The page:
It's funny, as this whole packing lark has made me realise some stuff about myself. A few years ago I positively relished male attention of all varieties. My own insecurities probably. If men made lascivious or flirtatious comments I welcomed it, encouraged it even. 

But on the back of the wagon I just had no time for it. It annoyed me. I didn't want to be treated as 'a bit of skirt' on the get out and I felt strongly about that. I wanted to be treated as an equal. In my twenties I would have used my femininity to get men to do my bidding. Get them to lift the things that I couldn't or even the things I could. But now, at the age of 32 and with a whole new set of feminist views, I just wanted to be treated the same. 

Another time during a get out I got told (as a compliment) that I lifted 'like a cute little lesbian'. 


Okay I might be 5ft 3" but I'm a little baffled at how my ability to push a flight case up a ramp can be linked to my sexual preferences.

Which is straight.

Just in case any of you ever had any doubt.

The sexism I encountered on the truck was very rare and mostly the male crews were just friendly and fun. They taught me a lot and their patience whilst I learnt was endless. The majority of them were up for a laugh and a bit of banter whilst we got the job done.

But anyway, I have also learnt a lot about bits of theatre equipment  which I never previously had any knowledge about. On one Tuesday get-in, I was recounting the tale of how I got the monster bruise on my leg to David, our relighter. Whilst clambering about on top of a layer of flight cases, clutching a boom bar, I had slipped, lost my footing, and fell down between two TW1 flight cases.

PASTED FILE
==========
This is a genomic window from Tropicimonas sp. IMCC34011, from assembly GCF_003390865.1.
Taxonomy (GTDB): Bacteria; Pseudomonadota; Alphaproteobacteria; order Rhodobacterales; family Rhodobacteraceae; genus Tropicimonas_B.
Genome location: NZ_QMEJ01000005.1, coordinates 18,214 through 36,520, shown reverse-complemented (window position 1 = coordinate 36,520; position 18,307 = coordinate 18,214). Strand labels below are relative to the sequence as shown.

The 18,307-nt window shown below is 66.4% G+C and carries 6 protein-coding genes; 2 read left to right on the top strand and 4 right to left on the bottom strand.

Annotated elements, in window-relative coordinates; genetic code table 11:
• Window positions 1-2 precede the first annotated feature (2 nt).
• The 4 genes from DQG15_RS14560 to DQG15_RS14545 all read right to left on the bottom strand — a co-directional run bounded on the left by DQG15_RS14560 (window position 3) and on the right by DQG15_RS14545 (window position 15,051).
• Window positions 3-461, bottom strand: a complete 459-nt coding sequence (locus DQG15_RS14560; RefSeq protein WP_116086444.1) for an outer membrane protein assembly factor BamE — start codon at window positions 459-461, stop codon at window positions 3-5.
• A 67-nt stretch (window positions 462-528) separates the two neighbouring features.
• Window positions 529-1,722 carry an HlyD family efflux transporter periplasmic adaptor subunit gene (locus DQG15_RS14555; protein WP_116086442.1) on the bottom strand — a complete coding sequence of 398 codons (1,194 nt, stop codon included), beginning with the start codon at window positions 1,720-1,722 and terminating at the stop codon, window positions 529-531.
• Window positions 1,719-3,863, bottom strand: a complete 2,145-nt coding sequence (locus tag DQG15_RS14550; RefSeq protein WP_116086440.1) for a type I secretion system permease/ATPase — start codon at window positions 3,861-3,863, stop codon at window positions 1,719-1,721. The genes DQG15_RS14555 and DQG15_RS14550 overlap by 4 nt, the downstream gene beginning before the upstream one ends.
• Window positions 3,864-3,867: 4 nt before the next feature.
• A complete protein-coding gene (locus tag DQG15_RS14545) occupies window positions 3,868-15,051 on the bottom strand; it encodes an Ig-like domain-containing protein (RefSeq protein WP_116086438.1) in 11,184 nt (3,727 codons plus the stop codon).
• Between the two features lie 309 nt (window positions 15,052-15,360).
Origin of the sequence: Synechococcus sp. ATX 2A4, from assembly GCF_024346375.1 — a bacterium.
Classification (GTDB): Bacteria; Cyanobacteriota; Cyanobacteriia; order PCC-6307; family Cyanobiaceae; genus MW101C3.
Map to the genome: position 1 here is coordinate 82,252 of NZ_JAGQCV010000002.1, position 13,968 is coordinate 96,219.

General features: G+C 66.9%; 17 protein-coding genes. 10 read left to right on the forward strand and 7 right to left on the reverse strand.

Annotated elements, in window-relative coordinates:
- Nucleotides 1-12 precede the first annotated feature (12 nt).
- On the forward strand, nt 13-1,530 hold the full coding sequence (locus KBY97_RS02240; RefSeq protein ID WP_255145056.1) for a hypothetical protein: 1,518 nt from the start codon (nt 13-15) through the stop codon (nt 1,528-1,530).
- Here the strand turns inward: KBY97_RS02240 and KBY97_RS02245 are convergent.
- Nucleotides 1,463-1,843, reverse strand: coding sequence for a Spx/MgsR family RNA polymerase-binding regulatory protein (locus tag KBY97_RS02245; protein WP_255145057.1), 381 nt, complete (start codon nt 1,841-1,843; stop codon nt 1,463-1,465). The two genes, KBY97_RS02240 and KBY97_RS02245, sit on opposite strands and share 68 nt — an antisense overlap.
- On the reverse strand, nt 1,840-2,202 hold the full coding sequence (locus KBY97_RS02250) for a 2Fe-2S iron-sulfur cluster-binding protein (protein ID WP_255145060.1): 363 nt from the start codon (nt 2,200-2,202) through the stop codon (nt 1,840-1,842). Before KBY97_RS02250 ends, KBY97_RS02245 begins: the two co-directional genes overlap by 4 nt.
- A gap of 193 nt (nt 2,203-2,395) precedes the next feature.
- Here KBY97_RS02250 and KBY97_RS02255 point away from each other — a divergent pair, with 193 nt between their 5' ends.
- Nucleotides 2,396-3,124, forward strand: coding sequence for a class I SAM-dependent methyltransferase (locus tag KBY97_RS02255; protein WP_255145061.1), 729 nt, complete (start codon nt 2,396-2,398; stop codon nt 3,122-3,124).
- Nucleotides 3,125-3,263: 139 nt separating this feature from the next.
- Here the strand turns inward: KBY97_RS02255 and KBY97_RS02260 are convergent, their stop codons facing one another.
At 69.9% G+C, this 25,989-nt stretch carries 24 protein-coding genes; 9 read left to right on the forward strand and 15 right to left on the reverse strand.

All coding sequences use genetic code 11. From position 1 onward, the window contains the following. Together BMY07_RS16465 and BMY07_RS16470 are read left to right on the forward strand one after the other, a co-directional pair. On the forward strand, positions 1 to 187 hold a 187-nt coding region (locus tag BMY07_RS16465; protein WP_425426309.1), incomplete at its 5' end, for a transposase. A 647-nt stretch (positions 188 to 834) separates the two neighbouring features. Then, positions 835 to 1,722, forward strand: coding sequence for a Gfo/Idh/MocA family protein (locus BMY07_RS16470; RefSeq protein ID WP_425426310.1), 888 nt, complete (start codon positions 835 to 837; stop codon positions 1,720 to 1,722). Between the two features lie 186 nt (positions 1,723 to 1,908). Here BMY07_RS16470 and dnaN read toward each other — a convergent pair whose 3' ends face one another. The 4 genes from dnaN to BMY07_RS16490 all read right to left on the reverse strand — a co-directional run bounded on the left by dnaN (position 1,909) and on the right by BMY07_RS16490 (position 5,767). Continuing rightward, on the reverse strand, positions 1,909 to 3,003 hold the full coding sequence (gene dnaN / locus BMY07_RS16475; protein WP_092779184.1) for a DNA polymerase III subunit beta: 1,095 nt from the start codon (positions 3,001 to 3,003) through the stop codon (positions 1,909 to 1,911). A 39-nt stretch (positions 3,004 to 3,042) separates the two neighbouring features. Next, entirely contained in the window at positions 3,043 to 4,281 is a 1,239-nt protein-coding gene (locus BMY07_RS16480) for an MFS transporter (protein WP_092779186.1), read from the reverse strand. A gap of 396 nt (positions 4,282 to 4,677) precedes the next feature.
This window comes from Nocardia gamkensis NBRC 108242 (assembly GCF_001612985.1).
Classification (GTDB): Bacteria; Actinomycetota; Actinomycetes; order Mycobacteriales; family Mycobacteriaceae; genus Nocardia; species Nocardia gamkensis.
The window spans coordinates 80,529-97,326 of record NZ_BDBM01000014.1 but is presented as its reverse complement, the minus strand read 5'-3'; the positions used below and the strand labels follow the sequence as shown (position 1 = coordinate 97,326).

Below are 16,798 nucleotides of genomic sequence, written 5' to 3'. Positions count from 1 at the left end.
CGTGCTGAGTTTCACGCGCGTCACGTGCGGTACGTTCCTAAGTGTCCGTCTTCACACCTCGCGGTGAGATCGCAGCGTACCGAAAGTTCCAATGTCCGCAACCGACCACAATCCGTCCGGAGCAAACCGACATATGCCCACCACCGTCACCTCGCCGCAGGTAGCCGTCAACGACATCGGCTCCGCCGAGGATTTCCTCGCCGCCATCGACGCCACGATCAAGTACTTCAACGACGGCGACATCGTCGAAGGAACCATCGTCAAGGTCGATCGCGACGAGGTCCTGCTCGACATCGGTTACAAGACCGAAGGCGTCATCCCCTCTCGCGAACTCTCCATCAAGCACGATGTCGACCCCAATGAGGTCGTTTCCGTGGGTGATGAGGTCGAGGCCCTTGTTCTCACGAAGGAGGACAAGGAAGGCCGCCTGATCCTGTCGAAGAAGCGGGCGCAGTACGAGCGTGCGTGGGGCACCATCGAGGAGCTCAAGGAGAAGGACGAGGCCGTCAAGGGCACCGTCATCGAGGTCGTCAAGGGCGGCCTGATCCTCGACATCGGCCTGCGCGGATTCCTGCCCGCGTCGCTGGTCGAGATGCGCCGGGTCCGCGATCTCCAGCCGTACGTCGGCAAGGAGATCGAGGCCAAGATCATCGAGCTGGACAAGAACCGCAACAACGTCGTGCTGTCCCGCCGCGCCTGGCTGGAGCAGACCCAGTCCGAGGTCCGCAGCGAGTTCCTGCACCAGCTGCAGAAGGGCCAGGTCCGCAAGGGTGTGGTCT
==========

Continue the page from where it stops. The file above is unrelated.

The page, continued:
David listened politely to the story but then told me he was more impressed with the fact I could distinguish what type of flight case it was rather than with the bruise itself.

At the end of my first 'good' pack, the sense of achievement was overwhelming. I skipped home in the early hours of a Saturday night cheerfully dodging the rowing couples, swaying drunks and pools of blue WKD vomit, feeling like I was no longer just 'that kind' of stage manager. I could do something else. Something other than just cue a show. Something I had previously been scared of and said 'I can't do that' when it was suggested.

I may never have donned neon leg warmers or danced on a yellow cab, but I definitely feel like I have learnt something on this tour. And paid for it in sweat. 

Packing a truck is nothing to a lot of people. I know that. But to me it was an intimidating task to take on and one which was way out of my comfort zone. Having now achieved it is the best glow in the world. 

I guess maybe those lyrics in 'Fame' are true. In all aspects of theatre, not just performing, you can sometimes feel as if you've learnt how to fly.

Even in steelies. 

Thank you for reading this. If you enjoyed it you can share on your Facebook or Twitter by clicking on the top left. You can also follow me on Twitter at @agirlinthedark or 'Like' my Facebook page 'Girl In The Dark'

The tinyurl for it is if you want to cut, paste and tweet.